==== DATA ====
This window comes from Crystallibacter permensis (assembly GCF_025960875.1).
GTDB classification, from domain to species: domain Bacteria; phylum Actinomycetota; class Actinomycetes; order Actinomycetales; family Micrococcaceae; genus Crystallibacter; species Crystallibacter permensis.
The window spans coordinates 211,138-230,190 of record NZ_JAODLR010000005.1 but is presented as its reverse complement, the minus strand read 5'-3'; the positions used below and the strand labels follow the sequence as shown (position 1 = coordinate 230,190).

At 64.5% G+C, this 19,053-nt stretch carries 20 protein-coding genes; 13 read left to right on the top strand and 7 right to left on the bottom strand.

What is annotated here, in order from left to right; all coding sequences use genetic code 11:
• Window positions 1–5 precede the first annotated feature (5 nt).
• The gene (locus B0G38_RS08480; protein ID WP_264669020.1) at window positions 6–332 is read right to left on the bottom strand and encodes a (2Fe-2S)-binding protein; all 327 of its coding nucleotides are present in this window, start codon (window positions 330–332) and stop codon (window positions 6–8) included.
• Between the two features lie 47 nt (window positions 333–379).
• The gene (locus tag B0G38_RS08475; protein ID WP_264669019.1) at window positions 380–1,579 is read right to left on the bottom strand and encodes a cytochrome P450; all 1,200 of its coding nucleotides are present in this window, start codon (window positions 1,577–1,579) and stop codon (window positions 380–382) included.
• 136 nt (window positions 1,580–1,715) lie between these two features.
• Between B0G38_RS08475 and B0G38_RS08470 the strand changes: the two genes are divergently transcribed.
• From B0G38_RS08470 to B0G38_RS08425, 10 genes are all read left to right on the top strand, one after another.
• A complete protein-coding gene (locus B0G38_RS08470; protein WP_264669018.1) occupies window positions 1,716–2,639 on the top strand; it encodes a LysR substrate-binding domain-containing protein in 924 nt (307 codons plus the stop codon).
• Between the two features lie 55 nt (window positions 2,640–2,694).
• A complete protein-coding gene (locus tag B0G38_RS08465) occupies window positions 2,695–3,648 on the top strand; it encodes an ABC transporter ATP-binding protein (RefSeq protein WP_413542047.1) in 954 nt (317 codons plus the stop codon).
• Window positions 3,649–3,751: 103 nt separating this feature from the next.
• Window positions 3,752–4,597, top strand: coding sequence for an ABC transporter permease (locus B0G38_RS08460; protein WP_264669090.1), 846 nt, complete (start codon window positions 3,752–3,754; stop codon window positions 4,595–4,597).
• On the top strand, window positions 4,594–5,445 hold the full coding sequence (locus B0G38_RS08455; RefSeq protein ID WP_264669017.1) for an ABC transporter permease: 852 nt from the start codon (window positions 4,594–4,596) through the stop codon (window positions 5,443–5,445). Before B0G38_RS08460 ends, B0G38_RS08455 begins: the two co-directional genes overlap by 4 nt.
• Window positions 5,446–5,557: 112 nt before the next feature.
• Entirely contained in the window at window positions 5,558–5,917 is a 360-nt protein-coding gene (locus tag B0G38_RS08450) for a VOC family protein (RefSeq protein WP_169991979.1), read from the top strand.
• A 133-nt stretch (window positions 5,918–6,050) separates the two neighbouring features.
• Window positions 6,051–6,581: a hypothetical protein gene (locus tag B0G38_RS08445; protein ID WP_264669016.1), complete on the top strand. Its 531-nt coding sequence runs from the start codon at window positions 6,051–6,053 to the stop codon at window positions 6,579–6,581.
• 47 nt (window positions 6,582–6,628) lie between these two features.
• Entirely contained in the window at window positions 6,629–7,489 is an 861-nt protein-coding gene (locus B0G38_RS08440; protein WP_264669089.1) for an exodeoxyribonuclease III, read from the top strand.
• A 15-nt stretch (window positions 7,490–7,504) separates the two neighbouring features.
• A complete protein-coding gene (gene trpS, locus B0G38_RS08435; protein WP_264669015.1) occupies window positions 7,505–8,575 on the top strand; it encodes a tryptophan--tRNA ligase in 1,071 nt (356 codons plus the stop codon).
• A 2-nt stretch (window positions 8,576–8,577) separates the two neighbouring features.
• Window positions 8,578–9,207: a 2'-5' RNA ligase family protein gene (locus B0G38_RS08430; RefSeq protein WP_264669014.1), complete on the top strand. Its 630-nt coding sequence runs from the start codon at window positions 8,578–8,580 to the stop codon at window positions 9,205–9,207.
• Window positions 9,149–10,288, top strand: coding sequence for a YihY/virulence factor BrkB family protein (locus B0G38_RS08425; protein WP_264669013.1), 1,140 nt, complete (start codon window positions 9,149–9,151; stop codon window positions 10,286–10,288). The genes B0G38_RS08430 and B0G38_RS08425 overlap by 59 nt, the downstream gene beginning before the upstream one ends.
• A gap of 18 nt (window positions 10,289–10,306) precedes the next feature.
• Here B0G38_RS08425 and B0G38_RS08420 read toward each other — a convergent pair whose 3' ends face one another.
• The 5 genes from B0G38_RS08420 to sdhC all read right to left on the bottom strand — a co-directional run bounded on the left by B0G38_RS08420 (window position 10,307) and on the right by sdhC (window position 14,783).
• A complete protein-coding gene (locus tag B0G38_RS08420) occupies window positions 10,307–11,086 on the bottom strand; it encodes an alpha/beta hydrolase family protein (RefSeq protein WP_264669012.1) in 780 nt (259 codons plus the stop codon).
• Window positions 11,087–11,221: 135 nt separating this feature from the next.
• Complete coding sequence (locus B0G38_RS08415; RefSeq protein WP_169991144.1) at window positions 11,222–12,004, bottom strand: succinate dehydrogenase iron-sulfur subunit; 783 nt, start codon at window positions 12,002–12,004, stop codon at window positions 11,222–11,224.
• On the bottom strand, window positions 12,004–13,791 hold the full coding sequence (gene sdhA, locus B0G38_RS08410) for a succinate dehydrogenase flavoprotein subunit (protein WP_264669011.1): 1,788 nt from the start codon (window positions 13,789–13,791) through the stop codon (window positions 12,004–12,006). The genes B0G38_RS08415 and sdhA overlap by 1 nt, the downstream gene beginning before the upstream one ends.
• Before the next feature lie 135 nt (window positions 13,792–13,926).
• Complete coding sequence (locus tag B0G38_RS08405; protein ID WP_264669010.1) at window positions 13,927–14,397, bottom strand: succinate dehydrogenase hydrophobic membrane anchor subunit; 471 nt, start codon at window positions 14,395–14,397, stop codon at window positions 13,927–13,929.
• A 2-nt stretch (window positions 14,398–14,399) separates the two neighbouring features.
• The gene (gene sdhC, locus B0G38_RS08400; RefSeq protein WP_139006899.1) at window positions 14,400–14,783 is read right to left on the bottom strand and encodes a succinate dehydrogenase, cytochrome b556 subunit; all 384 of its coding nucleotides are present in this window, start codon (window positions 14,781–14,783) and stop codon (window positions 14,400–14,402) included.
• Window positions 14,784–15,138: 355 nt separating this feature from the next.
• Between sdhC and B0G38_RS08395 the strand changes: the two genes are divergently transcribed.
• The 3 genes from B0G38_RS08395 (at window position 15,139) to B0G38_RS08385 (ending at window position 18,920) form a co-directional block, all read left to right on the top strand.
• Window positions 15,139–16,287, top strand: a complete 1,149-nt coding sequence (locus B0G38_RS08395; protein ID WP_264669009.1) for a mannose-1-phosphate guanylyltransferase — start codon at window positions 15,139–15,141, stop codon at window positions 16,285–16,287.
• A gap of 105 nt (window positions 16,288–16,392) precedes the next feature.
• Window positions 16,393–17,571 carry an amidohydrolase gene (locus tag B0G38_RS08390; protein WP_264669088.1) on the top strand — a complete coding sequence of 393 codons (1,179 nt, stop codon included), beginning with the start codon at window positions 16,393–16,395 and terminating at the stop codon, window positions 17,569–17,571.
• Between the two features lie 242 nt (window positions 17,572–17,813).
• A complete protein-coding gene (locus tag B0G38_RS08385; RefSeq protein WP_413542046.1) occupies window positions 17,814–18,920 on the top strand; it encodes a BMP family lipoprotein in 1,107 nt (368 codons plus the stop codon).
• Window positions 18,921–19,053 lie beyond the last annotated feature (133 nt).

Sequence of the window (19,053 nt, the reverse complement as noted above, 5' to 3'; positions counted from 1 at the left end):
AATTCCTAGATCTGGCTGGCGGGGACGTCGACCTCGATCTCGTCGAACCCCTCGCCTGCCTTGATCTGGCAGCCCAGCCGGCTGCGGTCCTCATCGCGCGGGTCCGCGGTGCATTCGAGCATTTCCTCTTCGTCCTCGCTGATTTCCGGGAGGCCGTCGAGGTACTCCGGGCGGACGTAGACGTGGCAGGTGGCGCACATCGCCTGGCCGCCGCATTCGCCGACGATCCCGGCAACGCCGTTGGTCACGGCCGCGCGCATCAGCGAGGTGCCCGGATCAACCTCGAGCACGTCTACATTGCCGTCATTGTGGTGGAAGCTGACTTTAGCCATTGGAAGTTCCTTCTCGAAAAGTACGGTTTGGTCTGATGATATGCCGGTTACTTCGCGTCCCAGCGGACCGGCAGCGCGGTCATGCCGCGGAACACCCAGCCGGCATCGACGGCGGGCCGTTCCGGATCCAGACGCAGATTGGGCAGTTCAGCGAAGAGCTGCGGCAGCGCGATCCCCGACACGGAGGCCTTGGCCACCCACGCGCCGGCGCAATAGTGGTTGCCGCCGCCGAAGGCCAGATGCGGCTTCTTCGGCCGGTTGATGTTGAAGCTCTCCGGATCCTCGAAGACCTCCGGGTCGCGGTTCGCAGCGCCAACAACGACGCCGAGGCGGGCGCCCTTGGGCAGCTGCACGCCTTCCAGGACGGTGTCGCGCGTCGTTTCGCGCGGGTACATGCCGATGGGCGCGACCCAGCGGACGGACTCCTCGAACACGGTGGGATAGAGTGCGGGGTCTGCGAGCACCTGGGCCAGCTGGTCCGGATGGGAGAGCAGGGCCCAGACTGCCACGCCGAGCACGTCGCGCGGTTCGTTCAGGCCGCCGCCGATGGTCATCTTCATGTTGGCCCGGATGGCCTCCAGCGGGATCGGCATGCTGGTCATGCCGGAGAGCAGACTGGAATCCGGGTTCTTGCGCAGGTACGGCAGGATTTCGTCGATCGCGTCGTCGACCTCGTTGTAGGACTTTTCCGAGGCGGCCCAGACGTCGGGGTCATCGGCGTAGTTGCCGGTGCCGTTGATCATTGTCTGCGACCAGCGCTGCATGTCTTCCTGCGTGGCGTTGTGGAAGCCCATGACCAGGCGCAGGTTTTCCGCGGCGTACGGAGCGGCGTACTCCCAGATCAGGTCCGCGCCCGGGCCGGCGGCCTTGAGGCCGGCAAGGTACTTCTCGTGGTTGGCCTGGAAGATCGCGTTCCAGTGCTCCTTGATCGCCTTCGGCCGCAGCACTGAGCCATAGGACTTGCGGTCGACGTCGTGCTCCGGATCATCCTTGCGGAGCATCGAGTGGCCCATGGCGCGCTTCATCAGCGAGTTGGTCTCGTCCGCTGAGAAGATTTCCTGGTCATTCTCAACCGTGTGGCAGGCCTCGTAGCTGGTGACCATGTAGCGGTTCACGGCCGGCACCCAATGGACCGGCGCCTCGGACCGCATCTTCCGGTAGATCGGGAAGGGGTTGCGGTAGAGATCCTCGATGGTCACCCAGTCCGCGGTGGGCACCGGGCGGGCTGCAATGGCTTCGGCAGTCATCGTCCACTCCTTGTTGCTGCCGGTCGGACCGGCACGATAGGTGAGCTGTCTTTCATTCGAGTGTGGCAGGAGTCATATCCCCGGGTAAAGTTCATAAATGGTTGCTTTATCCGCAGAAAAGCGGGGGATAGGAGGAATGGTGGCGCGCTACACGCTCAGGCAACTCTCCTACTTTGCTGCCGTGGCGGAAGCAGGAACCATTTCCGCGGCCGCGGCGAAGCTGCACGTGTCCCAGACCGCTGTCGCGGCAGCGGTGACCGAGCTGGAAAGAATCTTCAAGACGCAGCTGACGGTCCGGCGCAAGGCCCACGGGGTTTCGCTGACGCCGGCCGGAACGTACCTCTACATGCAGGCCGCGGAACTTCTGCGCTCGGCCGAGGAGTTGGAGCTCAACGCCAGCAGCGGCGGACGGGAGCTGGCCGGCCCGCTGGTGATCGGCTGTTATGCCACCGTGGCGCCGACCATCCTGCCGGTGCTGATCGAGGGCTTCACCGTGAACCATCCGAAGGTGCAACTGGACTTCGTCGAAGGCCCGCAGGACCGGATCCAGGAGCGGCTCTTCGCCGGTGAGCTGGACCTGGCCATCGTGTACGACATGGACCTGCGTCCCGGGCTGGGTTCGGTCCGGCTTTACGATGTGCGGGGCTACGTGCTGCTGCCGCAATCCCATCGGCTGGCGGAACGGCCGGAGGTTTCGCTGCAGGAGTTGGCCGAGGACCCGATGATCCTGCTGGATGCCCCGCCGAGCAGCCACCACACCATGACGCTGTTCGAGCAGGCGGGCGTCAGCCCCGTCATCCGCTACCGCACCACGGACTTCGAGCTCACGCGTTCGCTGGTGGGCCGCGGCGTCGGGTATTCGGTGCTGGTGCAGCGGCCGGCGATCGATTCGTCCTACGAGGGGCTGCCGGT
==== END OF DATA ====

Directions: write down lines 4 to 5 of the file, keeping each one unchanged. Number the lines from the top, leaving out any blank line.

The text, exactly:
At 64.5% G+C, this 19,053-nt stretch carries 20 protein-coding genes; 13 read left to right on the top strand and 7 right to left on the bottom strand.

What is annotated here, in order from left to right; all coding sequences use genetic code 11: